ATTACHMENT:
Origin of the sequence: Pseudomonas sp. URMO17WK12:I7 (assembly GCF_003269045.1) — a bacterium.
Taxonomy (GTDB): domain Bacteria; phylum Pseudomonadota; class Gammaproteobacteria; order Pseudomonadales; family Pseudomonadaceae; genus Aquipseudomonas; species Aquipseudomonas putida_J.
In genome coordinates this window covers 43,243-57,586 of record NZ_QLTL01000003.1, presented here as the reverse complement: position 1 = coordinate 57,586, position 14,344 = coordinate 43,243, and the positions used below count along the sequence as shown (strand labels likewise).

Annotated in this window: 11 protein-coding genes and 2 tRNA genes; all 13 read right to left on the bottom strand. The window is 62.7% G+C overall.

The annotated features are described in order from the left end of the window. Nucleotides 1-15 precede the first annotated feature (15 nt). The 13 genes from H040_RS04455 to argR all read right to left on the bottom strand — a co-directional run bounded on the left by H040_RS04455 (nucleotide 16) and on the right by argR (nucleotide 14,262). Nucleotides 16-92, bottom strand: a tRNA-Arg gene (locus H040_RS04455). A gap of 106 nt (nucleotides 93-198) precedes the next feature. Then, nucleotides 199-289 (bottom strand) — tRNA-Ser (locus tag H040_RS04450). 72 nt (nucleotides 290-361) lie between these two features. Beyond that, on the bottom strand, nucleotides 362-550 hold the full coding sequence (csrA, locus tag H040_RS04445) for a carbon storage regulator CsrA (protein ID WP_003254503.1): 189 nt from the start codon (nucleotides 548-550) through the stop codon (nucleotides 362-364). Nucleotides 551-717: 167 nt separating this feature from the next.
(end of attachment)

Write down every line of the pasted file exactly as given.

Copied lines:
Origin of the sequence: Pseudomonas sp. URMO17WK12:I7 (assembly GCF_003269045.1) — a bacterium.
Taxonomy (GTDB): domain Bacteria; phylum Pseudomonadota; class Gammaproteobacteria; order Pseudomonadales; family Pseudomonadaceae; genus Aquipseudomonas; species Aquipseudomonas putida_J.
In genome coordinates this window covers 43,243-57,586 of record NZ_QLTL01000003.1, presented here as the reverse complement: position 1 = coordinate 57,586, position 14,344 = coordinate 43,243, and the positions used below count along the sequence as shown (strand labels likewise).

Annotated in this window: 11 protein-coding genes and 2 tRNA genes; all 13 read right to left on the bottom strand. The window is 62.7% G+C overall.

The annotated features are described in order from the left end of the window. Nucleotides 1-15 precede the first annotated feature (15 nt). The 13 genes from H040_RS04455 to argR all read right to left on the bottom strand — a co-directional run bounded on the left by H040_RS04455 (nucleotide 16) and on the right by argR (nucleotide 14,262). Nucleotides 16-92, bottom strand: a tRNA-Arg gene (locus H040_RS04455). A gap of 106 nt (nucleotides 93-198) precedes the next feature. Then, nucleotides 199-289 (bottom strand) — tRNA-Ser (locus tag H040_RS04450). 72 nt (nucleotides 290-361) lie between these two features. Beyond that, on the bottom strand, nucleotides 362-550 hold the full coding sequence (csrA, locus tag H040_RS04445) for a carbon storage regulator CsrA (protein ID WP_003254503.1): 189 nt from the start codon (nucleotides 548-550) through the stop codon (nucleotides 362-364). Nucleotides 551-717: 167 nt separating this feature from the next.